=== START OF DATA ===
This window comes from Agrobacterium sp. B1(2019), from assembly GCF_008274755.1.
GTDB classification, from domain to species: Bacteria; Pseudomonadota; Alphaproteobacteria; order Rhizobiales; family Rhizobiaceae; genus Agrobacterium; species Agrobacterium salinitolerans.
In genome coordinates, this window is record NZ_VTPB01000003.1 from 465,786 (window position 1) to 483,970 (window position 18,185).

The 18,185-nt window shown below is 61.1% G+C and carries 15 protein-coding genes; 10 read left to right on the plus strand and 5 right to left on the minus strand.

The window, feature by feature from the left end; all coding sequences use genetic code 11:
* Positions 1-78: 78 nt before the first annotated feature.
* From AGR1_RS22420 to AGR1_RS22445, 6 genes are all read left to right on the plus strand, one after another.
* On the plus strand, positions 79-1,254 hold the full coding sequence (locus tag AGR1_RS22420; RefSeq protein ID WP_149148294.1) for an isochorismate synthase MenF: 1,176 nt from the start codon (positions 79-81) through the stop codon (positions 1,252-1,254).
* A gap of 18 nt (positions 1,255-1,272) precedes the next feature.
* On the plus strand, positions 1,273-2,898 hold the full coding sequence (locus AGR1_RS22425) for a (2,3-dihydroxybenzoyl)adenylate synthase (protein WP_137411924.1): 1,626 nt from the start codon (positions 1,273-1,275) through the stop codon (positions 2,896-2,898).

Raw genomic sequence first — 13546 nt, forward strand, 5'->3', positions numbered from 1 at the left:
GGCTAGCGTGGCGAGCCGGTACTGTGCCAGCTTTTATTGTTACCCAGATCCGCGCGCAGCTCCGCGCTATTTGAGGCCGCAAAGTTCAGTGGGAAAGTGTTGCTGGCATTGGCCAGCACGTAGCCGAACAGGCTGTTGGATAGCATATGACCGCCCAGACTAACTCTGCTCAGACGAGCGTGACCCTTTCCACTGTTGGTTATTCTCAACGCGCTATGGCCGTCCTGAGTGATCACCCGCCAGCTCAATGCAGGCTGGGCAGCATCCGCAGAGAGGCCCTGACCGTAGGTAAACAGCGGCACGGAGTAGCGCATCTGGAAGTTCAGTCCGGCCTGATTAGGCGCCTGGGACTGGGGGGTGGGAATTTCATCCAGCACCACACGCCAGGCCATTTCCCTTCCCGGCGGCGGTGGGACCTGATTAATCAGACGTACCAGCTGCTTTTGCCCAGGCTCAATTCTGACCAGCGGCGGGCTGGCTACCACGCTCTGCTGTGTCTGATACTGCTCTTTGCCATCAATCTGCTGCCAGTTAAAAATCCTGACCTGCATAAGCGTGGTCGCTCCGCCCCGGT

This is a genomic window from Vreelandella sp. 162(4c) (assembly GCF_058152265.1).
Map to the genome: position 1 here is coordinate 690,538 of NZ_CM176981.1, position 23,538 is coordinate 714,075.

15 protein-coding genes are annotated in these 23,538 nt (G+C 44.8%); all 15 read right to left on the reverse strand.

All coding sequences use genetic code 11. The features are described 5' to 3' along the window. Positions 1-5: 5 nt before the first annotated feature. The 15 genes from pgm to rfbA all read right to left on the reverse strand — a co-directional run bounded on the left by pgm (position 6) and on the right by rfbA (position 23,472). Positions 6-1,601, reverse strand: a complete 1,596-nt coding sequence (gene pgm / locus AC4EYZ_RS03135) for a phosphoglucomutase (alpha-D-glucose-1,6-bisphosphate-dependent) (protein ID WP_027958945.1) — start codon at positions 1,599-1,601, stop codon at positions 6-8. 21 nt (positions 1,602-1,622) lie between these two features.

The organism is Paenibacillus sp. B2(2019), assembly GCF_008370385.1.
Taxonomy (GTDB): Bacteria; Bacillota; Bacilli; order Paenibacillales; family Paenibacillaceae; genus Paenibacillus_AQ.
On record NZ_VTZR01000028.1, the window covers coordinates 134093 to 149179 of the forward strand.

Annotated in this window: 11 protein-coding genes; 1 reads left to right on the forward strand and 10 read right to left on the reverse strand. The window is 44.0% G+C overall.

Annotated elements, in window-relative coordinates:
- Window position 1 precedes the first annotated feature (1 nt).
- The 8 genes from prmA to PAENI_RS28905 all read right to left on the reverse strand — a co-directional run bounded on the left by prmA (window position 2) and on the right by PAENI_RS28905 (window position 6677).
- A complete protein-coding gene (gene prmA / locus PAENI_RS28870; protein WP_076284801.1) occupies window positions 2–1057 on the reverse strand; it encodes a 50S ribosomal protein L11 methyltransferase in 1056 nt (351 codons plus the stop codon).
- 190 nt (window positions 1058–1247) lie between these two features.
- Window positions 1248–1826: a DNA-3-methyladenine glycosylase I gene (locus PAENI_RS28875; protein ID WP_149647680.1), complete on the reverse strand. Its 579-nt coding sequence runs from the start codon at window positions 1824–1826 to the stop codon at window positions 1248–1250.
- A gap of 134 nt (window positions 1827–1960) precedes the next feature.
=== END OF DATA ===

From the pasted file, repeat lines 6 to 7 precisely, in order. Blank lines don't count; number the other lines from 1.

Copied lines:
* Positions 1-78: 78 nt before the first annotated feature.
* From AGR1_RS22420 to AGR1_RS22445, 6 genes are all read left to right on the plus strand, one after another.